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Disciplinary counsel: Kane's law license should remain suspended

| Wednesday, Jan. 20, 2016, 4:00 p.m.
Embattled Pennsylvania Attorney General Kathleen Kane walks out of the Montgomery County Courthouse in Norristown, Pa., surrounded by her security detail, on Monday, Aug. 24, 2015, after a preliminary hearing on charges against her including perjury, false swearing and obstruction of justice.

HARRISBURG — Attorney General Kathleen Kane waited four months to argue that a Supreme Court justice whose offensive emails she released was biased against her, suggesting her assertion “is lacking in sincerity,” the state's chief disciplinary counsel told the Supreme Court on Wednesday.

Kane should remain suspended from the practice of law, chief disciplinary counsel Paul Killion argued, because there is no evidence that suspended Justice Michael Eakin was biased when he voted. The disciplinary counsel investigates complaints against lawyers.

Kane, 49, a Scranton Democrat, was handed a temporary suspension effective in October. The court, in a 5-0 ruling, said the suspension from practicing law did not remove her as attorney general.

The Pennsylvania Senate is awaiting a report from a special committee on whether the full Senate should vote to remove Kane under a state constitutional provision last used more than 100 years ago.

Kane did not submit her argument of bias in a timely manner and she “knowingly waived her claim,” Killion and disciplinary counsel Harriet Brumberg stated in their filing. Kane should have made it in response to the original complaint in August, while the matter was pending before the Supreme Court, they argued.

The Court of Judicial Discipline suspended Eakin in December, pending a trial, because of the content of his emails.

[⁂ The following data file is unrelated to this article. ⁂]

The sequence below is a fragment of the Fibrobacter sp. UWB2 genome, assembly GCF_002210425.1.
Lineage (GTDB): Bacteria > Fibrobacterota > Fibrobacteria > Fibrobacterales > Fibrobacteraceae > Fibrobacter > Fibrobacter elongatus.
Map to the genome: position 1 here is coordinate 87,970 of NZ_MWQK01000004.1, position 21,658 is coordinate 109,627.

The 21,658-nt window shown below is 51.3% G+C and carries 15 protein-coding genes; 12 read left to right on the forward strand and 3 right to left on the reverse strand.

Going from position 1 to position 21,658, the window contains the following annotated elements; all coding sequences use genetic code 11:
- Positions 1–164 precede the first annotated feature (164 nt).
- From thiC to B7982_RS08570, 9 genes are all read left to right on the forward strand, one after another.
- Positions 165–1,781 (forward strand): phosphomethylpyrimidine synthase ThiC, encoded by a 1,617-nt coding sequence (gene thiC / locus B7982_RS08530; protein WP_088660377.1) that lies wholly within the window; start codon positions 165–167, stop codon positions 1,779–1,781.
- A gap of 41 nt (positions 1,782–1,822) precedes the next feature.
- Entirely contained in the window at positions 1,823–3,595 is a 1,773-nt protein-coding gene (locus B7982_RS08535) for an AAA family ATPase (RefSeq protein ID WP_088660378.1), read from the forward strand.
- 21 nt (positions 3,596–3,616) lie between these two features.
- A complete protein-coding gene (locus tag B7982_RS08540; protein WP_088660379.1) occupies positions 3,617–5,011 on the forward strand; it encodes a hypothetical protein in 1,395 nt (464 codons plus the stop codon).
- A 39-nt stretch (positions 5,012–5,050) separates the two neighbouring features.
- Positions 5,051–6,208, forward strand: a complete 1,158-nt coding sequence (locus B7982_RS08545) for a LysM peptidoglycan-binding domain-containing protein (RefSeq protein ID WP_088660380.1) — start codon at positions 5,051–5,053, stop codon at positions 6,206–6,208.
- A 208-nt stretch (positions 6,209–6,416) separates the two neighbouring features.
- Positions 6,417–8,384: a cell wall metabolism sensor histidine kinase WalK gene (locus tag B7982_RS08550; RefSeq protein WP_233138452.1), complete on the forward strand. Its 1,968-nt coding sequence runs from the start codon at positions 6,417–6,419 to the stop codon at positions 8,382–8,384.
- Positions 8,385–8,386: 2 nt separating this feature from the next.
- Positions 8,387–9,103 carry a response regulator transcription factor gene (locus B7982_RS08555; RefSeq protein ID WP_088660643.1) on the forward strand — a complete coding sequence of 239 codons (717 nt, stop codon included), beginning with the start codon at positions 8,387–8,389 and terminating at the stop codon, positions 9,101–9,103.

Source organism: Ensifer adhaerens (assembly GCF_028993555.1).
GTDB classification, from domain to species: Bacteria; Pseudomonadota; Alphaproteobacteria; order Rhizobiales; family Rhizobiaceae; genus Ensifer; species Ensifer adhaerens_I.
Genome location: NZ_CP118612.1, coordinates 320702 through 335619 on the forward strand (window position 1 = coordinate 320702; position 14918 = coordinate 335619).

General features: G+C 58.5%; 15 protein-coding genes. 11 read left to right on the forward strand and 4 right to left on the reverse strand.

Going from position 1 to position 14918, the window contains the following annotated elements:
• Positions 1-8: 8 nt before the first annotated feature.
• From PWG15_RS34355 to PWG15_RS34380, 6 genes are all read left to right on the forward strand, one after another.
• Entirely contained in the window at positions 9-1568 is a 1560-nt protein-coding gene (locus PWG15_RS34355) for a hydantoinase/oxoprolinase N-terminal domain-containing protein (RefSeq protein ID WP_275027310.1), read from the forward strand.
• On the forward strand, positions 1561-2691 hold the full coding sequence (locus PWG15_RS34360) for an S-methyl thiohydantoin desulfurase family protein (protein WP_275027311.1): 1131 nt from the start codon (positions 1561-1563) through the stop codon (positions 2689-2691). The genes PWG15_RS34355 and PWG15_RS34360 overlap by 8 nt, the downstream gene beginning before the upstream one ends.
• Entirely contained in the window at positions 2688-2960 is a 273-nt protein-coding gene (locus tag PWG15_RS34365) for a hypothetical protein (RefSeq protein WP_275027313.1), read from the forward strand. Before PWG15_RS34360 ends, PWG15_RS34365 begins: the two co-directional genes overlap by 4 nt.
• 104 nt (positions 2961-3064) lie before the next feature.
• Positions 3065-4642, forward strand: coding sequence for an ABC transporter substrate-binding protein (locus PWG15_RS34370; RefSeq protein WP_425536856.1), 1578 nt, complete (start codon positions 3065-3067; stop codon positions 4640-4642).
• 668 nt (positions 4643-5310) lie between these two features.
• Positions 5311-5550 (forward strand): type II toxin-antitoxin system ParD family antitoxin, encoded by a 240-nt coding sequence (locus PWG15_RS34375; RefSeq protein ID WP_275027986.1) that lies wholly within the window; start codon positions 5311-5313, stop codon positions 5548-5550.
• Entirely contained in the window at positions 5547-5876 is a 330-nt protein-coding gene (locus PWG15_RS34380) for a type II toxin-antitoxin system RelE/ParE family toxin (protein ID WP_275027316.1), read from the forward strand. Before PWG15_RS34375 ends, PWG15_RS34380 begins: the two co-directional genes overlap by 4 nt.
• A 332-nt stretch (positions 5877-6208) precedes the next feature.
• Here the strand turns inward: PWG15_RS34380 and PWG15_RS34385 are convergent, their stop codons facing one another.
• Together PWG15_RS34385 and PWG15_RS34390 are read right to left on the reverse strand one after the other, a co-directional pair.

That December decision was the event that triggered Kane's claim of bias, her attorney James Mundy said. Until then, there was “nothing there ... but the accusation,” Mundy said in a brief telephone interview. “Now it is real.”

On the eve of the final Senate hearing this month to address Kane's potential removal, she filed an emergency petition asking the Supreme Court to rescind her suspension. Mundy, a former disciplinary board chairman, argued that Eakin's bias could have tainted the court.

Three Democratic justices, elected in November, have shifted the court's majority from Republican to Democratic — though legal experts say the court seldom votes on a partisan basis.

New justices ran on the issue of integrity, said Bruce Antkowiak, a law professor at St. Vincent College in Latrobe. Respect for the institution outweighs partisanship, he said.

“The seriousness of the allegations and the consequences are too great,” he said.

Killion argued in his original filing that having Kane continue as attorney general hurts the administration of justice. He said Kane has a conflict of interest as the state's chief law enforcement officer and a criminal defendant.

Kane's top deputies testified under subpoena before a Senate committee that the office faces myriad problems because its leader cannot practice law. First Deputy Bruce Beemer cautioned that a judge could spring a violent criminal if a defense lawyer successfully argues the attorney general's office lacks authority to file charges. No such challenges have succeeded so far.

Yet most criminal and civil litigants will make the argument that their cases are invalid because Kane can't practice law, Duquesne University Law School professor Bruce Ledewitz has said.

Two other justices received emails deemed offensive by the Judicial Conduct Board. Justices Max Baer of Mt. Lebanon, on the court since 2003, and Kevin Dougherty of Philadelphia, seated this month, received 10 and 3 emails, respectively, between 2008 and 2010, the Philadelphia Inquirer reported.

Asked whether he believes Kane will attempt to disqualify Baer, who voted to suspend her, and perhaps even Dougherty, University of Pittsburgh Law School professor John Burkoff said, “All I can predict is that she will make every argument that she thinks will best make her case, whether it's a strong argument or not.

“And this is just such an argument, which is not to say that it's a strong one, given that there is no accusation that either justice sent or forwarded — or even looked at — that handful of emails. They may well have immediately deleted them, as most of us do when we receive unwanted spam.”

Mundy suggested it is unlikely that Kane would pursue it, because Baer and Dougherty only received emails and did not forward any, as Eakin did.

Brad Bumsted is the Tribune-Review's state Capitol reporter. Reach him at 717-787-1405 or bbumsted@tribweb.com.

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